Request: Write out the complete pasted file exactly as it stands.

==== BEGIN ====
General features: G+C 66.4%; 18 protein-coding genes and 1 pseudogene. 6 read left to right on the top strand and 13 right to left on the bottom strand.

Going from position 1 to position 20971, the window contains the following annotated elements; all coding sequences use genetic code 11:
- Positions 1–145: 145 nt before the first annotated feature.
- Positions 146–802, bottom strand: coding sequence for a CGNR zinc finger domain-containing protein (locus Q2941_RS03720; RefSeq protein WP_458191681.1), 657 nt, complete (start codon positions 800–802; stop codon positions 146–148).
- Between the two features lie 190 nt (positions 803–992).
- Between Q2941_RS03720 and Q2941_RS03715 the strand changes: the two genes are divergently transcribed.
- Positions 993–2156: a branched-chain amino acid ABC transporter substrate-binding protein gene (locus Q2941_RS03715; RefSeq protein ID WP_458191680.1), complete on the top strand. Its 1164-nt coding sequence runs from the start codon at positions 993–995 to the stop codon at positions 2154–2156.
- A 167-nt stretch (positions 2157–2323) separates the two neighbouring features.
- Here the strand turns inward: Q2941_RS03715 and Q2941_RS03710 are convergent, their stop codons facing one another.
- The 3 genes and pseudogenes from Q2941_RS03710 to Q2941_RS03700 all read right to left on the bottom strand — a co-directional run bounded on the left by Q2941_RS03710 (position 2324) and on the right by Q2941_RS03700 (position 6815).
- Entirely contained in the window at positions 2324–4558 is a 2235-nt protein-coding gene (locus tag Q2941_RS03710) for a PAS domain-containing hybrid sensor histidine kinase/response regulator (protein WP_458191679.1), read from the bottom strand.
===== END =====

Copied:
General features: G+C 66.4%; 18 protein-coding genes and 1 pseudogene. 6 read left to right on the top strand and 13 right to left on the bottom strand.

Going from position 1 to position 20971, the window contains the following annotated elements; all coding sequences use genetic code 11:
- Positions 1–145: 145 nt before the first annotated feature.
- Positions 146–802, bottom strand: coding sequence for a CGNR zinc finger domain-containing protein (locus Q2941_RS03720; RefSeq protein WP_458191681.1), 657 nt, complete (start codon positions 800–802; stop codon positions 146–148).
- Between the two features lie 190 nt (positions 803–992).
- Between Q2941_RS03720 and Q2941_RS03715 the strand changes: the two genes are divergently transcribed.
- Positions 993–2156: a branched-chain amino acid ABC transporter substrate-binding protein gene (locus Q2941_RS03715; RefSeq protein ID WP_458191680.1), complete on the top strand. Its 1164-nt coding sequence runs from the start codon at positions 993–995 to the stop codon at positions 2154–2156.
- A 167-nt stretch (positions 2157–2323) separates the two neighbouring features.
- Here the strand turns inward: Q2941_RS03715 and Q2941_RS03710 are convergent, their stop codons facing one another.
- The 3 genes and pseudogenes from Q2941_RS03710 to Q2941_RS03700 all read right to left on the bottom strand — a co-directional run bounded on the left by Q2941_RS03710 (position 2324) and on the right by Q2941_RS03700 (position 6815).
- Entirely contained in the window at positions 2324–4558 is a 2235-nt protein-coding gene (locus tag Q2941_RS03710) for a PAS domain-containing hybrid sensor histidine kinase/response regulator (protein WP_458191679.1), read from the bottom strand.